Jubilee Bridge pictured last November (2000) when the floodwaters of the Don threatened. Interestingly when the bridge was built in 1887 it was said to be 12ft above the highest flood tide.
JUBILEE Bridge was
opened 103 years ago - `a very important day, not only for Thorne, but
also" for Sykehouse and Fishlake' said the newspaper report of the
THURSDAY afternoon, December 29th, 1887, saw the completion of an undertaking which
has been agitated now for sixty years. The necessity of having a bridge
across the Don, somewhere in the vicinity of Thorne, which should render
communication with the adjacent villages across the river more easy and
convenient has at last been accomplished. The matter with the Jubilee
commemoration, and Mr A L Pease at once taking up the project offered
his services gratuitously.
'The bridge will not only carry
you, but your children and
your children’s children'
It was eventually agreed that an effort should be made to obtain funds to build a bridge, and the Jubilee Committee took the affair in hand. This committee consisted of Mr A L Pease, Mr W L Darley, Mr G Dunston Mr W M Darley, Mr O Haycroft, Mr S Duckett, Mr T E Stones, Mr G Maud, Mr T Bailey, Mr H Marsden, Mr Lynas, Mr Wood, Mr J Acaster and Mr W Armitage. It was eventually decided that Fratson's Ferry would be the most convenient place to build the bridge, and subsequently Mr Radcliffe, of Sheffield was consulted as to building it. In the meantime a subscription list had been opened, and amongst the principal donors were the Jubilee Committee, £10; the Manchester, Sheffield, and Lincolnshire and North Eastern Railway Committees each, £50; Mr A L Pease (in addition to his services), Mr G Dunston and Mr Lynas £10 each Mr Marsden, £100; the Badsworth Hunt, £75; and others.
The bridge was erected at Fratson's Ferry, about one mile from Thorne; and through' its erection there is a communication made with the Sykehouse Road and the Sour Sluice. or in other words, between Thorne, Sykehouse, and Fishlake. The bridge which is of iron, is 90 feet between cylinder and cylinder, with 20 feet on either side. It rests on two buttresses at each side, is equal to carry 10 tons, and is 12 felt wide. The main girders are of lattice type, and are 8 feet deep. The bridge is built 12 feet above the highest flood tide. The work has been carried out, under Mr Pease, by Mr Radcliffe of Sheffield, and is admitted on all hands the latter has well discharged his duties.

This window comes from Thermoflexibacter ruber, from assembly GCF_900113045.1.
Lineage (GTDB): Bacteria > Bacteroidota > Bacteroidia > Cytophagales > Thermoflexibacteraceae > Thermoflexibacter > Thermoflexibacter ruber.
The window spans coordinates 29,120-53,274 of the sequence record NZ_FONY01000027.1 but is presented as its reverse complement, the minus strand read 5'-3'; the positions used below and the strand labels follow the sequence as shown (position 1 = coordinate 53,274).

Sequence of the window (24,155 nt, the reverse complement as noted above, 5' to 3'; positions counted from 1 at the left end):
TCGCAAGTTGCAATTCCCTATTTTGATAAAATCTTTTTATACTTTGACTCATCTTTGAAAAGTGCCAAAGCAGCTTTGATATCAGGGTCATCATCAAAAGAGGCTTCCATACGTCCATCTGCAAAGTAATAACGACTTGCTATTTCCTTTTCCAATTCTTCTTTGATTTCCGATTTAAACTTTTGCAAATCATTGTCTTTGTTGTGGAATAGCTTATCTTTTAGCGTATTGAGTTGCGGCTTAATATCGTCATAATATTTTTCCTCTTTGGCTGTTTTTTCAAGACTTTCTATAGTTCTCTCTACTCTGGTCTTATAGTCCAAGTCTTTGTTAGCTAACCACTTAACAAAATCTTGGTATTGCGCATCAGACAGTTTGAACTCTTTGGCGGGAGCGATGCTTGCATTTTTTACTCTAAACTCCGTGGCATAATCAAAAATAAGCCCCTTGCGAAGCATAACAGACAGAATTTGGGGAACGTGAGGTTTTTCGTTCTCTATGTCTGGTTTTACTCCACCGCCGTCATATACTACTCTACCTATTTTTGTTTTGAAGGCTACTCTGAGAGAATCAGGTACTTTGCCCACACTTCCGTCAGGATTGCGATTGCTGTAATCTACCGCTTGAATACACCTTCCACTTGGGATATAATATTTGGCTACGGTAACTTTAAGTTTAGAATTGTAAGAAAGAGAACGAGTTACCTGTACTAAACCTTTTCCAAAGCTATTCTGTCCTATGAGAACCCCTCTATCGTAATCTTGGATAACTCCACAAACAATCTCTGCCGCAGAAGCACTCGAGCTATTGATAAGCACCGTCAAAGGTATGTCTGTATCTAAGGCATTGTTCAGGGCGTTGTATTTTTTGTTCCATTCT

Yesterday afternoon, at three o'clock, a procession was formed in the 'Market Place, Thorne, and from thence proceeded to the bridge. On arriving here, Mr Pease, those present might consider it very important day – not only for Thorne, but for Sykehouse and Fishlake.
He hoped the bridge would prove all the service that it was intended. He wished success to the bridge, and hoped it might not only be found convenient, but would add to the prosperity of Thorne and the adjoining places it led to. As they called it Jubilee Bridge, they would conclude by singing "God Save the Queen".
Mr G Dunston thought it would be unfair to disperse without thanking Mr Pease. He (Mr Dunston) had taken part in the Jubilee proceedings, but these would not have come to much without the perseverance and energy of Mr Pease. Mr Pease had devoted much of his time to this one object an object, he believed,' which would prove advantageous both for Thorne and the neighbouring villages. He called three cheers for Mr Pease. Someone in the crowd called for cheers for Mrs Pease.
Mr Pease, in responding, expressed his thanks, but asked for cheers for the man who had built the bridge, as he had done it at the lowest possible cost.
Mr Radcliffe, in replying, said that he had tried to give a sovereign for a sovereign. He believed the bridge would not only carry them, but their children and their children’s children. He thanked them heartily for giving cheers.
The party then dispersed.
In the evening, there was a dinner at the Pease Hall, in honour of the event. Mr Pease presided, and Mr C Haycroft occupied the vice-chair.
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